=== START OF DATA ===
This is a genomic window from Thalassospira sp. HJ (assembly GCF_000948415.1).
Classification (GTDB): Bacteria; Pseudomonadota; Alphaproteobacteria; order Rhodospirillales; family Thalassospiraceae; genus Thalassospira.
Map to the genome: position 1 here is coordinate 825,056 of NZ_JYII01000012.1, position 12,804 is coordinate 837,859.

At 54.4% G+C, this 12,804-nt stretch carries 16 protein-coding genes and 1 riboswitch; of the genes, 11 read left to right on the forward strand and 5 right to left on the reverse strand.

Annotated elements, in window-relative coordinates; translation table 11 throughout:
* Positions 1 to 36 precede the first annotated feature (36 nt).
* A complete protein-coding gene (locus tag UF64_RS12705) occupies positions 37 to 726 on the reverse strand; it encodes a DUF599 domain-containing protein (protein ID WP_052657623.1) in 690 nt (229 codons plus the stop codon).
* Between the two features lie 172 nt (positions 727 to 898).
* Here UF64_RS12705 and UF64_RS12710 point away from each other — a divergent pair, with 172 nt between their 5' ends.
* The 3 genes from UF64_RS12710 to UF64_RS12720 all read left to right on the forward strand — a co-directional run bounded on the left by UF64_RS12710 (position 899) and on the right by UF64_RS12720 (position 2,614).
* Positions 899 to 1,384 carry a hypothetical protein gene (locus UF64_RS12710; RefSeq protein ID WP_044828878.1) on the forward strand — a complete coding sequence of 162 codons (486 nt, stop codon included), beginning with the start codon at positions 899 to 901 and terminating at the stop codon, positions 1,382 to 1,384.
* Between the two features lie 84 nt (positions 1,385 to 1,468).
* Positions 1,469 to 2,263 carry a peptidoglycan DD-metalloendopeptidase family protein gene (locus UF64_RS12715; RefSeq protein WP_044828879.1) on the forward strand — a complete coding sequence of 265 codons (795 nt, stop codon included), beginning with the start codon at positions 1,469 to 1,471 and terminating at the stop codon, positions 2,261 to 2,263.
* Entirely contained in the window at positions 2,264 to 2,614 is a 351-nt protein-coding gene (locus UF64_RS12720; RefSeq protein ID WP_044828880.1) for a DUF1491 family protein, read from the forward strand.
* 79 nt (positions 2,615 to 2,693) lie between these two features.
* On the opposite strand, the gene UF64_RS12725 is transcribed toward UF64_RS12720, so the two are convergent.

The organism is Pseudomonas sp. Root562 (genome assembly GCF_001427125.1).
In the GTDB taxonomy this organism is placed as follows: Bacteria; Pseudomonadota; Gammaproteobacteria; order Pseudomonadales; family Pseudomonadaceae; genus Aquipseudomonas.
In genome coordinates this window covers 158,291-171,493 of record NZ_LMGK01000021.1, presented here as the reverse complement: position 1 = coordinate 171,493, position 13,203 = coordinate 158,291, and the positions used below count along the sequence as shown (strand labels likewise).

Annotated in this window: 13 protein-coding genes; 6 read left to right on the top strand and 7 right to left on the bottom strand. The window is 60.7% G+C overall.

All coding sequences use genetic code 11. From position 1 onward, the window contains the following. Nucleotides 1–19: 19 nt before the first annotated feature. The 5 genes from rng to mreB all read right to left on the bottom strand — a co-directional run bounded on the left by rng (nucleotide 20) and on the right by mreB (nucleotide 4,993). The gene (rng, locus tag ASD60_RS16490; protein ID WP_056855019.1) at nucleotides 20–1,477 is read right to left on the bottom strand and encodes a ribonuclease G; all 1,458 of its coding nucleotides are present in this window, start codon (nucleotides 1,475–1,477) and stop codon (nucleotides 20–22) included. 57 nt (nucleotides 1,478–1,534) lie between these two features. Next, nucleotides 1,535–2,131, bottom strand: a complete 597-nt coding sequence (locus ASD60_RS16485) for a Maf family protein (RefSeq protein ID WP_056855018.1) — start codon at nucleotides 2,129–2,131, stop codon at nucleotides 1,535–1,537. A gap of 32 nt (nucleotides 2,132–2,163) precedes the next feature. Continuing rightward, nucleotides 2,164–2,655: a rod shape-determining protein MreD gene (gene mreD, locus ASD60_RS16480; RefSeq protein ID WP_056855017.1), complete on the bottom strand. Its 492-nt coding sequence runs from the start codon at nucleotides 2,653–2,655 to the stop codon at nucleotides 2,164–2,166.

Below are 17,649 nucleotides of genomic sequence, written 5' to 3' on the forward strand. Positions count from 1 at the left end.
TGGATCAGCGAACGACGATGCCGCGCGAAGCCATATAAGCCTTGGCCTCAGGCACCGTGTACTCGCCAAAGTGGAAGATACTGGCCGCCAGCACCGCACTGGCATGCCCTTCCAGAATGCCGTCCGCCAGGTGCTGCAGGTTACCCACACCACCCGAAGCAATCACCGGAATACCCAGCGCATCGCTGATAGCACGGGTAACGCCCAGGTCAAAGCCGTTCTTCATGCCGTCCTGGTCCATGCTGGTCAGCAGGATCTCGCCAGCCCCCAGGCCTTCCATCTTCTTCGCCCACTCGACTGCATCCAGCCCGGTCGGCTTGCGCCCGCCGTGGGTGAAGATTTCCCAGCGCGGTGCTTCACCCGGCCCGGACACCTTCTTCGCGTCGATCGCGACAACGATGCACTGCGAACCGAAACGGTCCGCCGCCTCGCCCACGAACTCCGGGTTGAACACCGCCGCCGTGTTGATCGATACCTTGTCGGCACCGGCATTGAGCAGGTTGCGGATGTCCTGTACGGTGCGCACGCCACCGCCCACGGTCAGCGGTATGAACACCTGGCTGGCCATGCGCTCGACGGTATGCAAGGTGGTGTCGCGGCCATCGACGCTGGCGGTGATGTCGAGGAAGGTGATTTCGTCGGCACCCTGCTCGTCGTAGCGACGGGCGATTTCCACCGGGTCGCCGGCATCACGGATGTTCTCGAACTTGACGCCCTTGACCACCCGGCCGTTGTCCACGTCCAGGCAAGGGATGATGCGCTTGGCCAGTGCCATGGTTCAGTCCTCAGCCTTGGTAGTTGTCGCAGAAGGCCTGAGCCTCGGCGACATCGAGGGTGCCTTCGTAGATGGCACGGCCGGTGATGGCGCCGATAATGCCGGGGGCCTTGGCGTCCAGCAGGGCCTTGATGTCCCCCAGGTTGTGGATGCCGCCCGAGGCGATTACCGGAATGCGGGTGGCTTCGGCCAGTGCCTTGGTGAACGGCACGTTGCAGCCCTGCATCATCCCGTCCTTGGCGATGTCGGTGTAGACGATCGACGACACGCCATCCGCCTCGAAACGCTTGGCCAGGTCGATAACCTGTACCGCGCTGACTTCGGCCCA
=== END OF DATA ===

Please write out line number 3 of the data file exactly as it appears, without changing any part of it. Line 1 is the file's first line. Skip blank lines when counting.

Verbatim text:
Map to the genome: position 1 here is coordinate 825,056 of NZ_JYII01000012.1, position 12,804 is coordinate 837,859.